55. GM Varuzhan Akobian, (USA), 2662 (Z2.1)
    56. GM Gawain Jones, (ENG), 2660 (E17)
    57. GM Boris Grachev, (RUS), 2654 (E17)
    58. GM David Anton Guijarro, (ESP), 2654 (E16)
    59. GM Yuriy Kuzubov, (UKR), 2652 (E17)
    60. GM Hou Yifan, (CHN), 2652 (PN)
    61. GM Alexander Areshchenko, (UKR), 2652 (E17)
    62. GM Laurent Fressinet, (FRA), 2650 (E16)
    63. GM Sandro Mareco, (ARG), 2650 (Z2.5)
    64. GM Aleksey Dreev, (RUS), 2648 (E16)
    65. GM Axel Bachmann, (PAR), 2648 (AM17)
    66. GM Luka Leni?, (SLO), 2646 (E17)
    67. GM Matthias Blübaum, (GER), 2646 (E17)
    68. GM Anton Demchenko, (RUS), 2645 (E16)
    69. GM Kacper Piorun, (POL), 2644 (E16)
    70. GM Sergei Zhigalko, (BLR), 2644 (E16)
    71. GM Lázaro Bruzón, (CUB), 2643 (AM17)
    72. GM Hrant Melkumyan, (ARM), 2642 (E17)
    73. GM Jorge Cori, (PER), 2641 (Z2.4)
    74. GM Anton Kovalyov, (CAN), 2641 (AM16)
    75. GM Igor Kovalenko, (LAT), 2640 (E16)
    76. GM Daniel Fridman, (GER), 2640 (E17)
    77. GM Jeffery Xiong, (USA), 2633 (J16)
    78. GM Emilio Córdova, (PER), 2629 (AM16)
    79. GM Nguy?n Ng?c Tr??ng S?n, (VIE), 2629 (Z3.3)
    80. GM Viktor Erd?s, (HUN), 2628 (E17)
    81. GM Yaroslav Zherebukh, (USA), 2627 (Z2.1)
    82. GM Ivan Salgado Lopez, (ESP), 2627 (E16)
    83. GM Samuel Sevian, (USA), 2620 (AM17)
    84. GM S.P. Sethuraman, (IND), 2618 (AS16)
    85. GM Benjamin Bok, (NED), 2615 (E17)
    86. GM Neuris Delgado Ramirez, (PAR), 2614 (AM17)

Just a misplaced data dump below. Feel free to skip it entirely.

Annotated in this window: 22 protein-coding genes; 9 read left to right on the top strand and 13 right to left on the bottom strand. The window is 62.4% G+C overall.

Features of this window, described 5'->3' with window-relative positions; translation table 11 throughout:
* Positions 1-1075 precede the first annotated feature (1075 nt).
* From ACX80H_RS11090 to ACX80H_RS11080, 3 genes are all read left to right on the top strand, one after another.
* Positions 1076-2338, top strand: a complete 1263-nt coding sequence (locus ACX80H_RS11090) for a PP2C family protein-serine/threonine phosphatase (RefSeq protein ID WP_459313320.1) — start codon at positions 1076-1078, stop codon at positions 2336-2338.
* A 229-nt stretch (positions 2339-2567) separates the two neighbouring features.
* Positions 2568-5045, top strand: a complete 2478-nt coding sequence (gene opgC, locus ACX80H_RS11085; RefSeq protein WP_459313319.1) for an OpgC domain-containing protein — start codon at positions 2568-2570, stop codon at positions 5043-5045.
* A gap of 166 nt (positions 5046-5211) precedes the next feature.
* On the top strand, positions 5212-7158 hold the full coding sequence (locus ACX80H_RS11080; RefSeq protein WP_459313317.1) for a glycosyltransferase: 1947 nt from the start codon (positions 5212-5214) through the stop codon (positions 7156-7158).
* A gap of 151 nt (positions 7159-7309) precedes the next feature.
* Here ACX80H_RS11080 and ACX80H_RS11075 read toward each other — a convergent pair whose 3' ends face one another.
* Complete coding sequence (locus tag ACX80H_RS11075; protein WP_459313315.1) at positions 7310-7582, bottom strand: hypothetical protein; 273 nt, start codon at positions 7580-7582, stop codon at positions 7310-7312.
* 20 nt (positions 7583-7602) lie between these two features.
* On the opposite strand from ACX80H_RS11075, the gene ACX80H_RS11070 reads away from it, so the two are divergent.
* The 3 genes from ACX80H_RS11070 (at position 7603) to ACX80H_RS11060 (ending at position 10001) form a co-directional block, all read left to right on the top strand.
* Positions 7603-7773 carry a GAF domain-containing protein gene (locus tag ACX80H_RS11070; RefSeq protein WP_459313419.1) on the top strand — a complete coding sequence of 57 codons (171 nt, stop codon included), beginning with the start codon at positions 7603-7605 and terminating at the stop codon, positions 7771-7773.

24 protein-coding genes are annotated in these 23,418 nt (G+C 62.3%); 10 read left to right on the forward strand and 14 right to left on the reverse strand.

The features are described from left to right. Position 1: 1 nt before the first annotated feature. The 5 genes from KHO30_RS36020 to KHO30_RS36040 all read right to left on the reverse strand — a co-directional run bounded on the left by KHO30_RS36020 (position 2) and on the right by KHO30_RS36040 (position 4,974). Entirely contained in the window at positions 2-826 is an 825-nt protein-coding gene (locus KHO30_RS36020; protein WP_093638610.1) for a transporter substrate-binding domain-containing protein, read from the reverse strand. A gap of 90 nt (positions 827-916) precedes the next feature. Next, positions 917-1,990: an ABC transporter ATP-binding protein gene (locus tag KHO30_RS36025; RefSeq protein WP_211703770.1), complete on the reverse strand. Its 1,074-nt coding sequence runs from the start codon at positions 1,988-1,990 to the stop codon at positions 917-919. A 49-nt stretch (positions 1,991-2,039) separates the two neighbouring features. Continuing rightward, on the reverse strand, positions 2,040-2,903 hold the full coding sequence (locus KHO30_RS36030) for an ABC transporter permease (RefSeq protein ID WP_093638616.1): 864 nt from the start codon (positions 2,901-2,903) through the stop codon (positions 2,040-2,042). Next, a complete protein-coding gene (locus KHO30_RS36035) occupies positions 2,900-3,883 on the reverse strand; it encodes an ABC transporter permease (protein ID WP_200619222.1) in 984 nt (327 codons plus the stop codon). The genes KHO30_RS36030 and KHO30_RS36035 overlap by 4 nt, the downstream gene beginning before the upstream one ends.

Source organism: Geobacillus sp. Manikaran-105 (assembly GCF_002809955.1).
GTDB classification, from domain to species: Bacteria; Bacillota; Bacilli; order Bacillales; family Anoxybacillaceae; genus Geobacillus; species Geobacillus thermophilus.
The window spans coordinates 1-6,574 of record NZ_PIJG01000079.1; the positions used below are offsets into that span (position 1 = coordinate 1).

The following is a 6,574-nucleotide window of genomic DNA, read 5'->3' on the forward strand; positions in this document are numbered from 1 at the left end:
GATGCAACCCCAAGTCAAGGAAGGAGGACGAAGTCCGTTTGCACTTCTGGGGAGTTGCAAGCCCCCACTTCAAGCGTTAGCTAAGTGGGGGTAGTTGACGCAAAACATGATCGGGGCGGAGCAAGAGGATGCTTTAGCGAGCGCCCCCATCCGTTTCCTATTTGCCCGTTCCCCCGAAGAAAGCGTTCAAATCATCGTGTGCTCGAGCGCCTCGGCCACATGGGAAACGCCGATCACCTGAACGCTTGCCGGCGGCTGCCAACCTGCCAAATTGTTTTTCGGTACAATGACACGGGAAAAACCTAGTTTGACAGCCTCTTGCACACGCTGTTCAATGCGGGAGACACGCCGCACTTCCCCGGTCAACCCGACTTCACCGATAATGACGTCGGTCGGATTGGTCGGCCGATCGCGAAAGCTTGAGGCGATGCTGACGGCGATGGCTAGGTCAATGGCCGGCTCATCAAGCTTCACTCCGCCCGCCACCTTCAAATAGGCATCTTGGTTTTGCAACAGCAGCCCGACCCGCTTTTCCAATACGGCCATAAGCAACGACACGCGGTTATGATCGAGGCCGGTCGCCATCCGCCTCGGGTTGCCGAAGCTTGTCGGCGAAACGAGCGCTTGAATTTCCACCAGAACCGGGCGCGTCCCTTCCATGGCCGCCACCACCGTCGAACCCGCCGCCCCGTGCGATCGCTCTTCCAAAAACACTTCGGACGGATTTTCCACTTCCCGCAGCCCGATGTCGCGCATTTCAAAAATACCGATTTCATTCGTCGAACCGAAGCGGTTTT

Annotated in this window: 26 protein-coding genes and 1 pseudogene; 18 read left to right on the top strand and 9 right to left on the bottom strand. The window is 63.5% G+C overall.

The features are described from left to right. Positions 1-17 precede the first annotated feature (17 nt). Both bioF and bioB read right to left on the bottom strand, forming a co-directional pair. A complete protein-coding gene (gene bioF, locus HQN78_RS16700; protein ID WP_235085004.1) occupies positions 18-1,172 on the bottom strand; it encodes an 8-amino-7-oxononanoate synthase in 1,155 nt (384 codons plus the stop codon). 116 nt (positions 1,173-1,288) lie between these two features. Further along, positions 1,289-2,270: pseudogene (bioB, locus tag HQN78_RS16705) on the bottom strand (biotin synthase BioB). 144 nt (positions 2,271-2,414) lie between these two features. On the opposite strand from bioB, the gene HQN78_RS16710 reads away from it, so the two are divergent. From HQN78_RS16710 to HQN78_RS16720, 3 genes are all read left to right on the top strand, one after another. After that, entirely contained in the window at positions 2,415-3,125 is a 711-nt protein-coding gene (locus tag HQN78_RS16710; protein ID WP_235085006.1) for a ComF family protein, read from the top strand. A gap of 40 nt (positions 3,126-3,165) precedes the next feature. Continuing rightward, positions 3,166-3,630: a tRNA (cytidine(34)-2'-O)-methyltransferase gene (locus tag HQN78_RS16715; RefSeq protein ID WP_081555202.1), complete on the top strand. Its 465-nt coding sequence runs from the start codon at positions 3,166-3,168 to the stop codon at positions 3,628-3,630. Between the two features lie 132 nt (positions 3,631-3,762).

87. GM Robert Hovhannisyan, (ARM), 2606 (E16)
    88. GM Dimitrios Mastrovasilis, (GRE), 2596 (E17)
    89. GM Aryan Tari (NOR), 2591 (E16)
    90. GM Mikheil Mchedlishvili, (GEO), 2590 (ON)
    91. GM Deep Sengupta, (IND), 2589 (AS16)
    92. GM Aleksey Goganov, (RUS), 2586 (E16)
    93. GM Levan Pantsulaia, (GEO), 2585 (ON)
    94. GM Aleksej Aleksandrov, (BLR), 2580 (E17)
    95. GM Mikhail Antipov, (RUS), 2580 (J15)
    96. GM Diego Flores, GM (ARG), 2580 (AM16)
    97. GM Alexandr Fier, (BRA), 2579 (AM17)
    98. GM Murali Karthikeyan, GM (IND), 2579 (Z3.7)
    99. GM Kaido Kulaots, (EST), 2577 (PN)
    100. GM Murtas Kazhgaleyev, GM (KAZ), 2576 (AS16)
    101. GM Julio Sadorra (PHI), 2575 (AS17)
    102. GM Kirill Stupak (BLR), 2573 (E16)
    103. GM Yusnel Bacallao Alonso (CUB), 2573 (AM17)
    104. GM Aleksandr Lenderman (USA), 2565 (AM16)
    105. GM Jóhann Hjartarson (ISL), 2556 (N)
    106. GM Tsegmed Batchuluun (MGL), 2555 (AS17)
    107. GM Vitaly Kunin (GER), 2551 (E17)
    108. GM Helgi Dam Ziska (FRO), 2545 (PN)
    109. GM Yuri Gonzalez Vidal (CUB), 2543 (Z2.3)
    110. GM Leandro Krysa (ARG), 2537 (Z2.5)
    111. GM Amirreza Pourramezanali (IRI), 2533 (Z3.1)
    112. GM Felipe El Debs (BRA), 2531 (Z2.4)
    113. GM Jahongir Vakhidov (UZB), 2529 (Z3.4)
    114. GM Mladen Palac (CRO), 2525 (E16)
    115. GM Bator Sambuev (CAN), 2522 (Z2.2)
    116. GM Nana Dzagnidze, GM (GEO), 2519 (ON)
    117. IM Anton Smirnov (AUS), 2508 (Z3.6)
    118. GM Mohamed Haddouche (ALG), 2487 (Z4.1)
    119. IM Yeoh Li Tian (MAS), 2478 (Z3.3)
    120. GM Essam El-Gindy (EGY), 2455 (Z4.2)
    121. IM Muhammad Khusenkhojaev (TJK), 2455 (Z3.4)
    122. GM Abdullah Al-Rakib (BAN), 2454 (Z3.2)
    123. IM Liu Guanchu (CHN), 2451 (Z3.5)
    124. IM Daniel Cawdery (RSA), 2449 (AF)